Oncology & Cancer

Mapping genetic variants driving toxicity to leukemia therapy

Scientists at St. Jude Children's Research Hospital, alongside collaborators around the world, have created a comprehensive reference of functional variants in an important drug-metabolizing enzyme called NUDT15. This thorough ...

Oncology & Cancer

Cancer drug shortages leave Mexican kids fighting for life

Five-year-old Dhana Rivas is fighting for her life on two fronts, fending off the acute lymphoblastic leukemia eating away at her frail body while her family simultaneously battles the shortage of cancer drugs plaguing Mexico.

Oncology & Cancer

New study to diagnose children with leukemia

Scientists from the University of Granada have discovered that detecting the expression of the TCL6 gene can help diagnose a subtype of pediatric patients with acute lymphoblastic leukemia (ALL).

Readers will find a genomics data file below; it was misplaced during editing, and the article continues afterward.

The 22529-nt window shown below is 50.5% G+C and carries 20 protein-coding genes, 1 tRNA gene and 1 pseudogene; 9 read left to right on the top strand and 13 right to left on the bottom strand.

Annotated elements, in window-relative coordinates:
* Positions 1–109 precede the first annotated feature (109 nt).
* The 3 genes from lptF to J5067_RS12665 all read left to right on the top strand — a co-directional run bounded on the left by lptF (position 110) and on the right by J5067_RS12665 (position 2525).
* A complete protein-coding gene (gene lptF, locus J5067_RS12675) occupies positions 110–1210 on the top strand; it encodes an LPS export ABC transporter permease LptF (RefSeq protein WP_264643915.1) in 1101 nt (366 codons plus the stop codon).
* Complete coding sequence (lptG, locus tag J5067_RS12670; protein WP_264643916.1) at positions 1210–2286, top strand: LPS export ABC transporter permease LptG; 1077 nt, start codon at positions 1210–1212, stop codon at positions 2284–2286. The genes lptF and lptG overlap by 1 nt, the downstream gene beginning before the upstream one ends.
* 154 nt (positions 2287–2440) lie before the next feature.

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Acute lymphoblastic leukemia (ALL) is a form of leukemia, or cancer of the white blood cells characterized by excess lymphoblasts.

Malignant, immature white blood cells continuously multiply and are overproduced in the bone marrow. ALL causes damage and death by crowding out normal cells in the bone marrow, and by spreading (infiltrating) to other organs. ALL is most common in childhood with a peak incidence at 2–5 years of age, and another peak in old age. The overall cure rate in children is about 80%, and about 45%-60% of adults have long-term disease-free survival.

Acute refers to the relatively short time course of the disease (being fatal in as little as a few weeks if left untreated) to differentiate it from the very different disease of chronic lymphocytic leukemia, which has a potential time course of many years. It is interchangeably referred to as Lymphocytic or Lymphoblastic. This refers to the cells that are involved, which if they were normal would be referred to as lymphocytes but are seen in this disease in a relatively immature (also termed 'blast') state.

This text uses material from Wikipedia licensed under CC BY-SA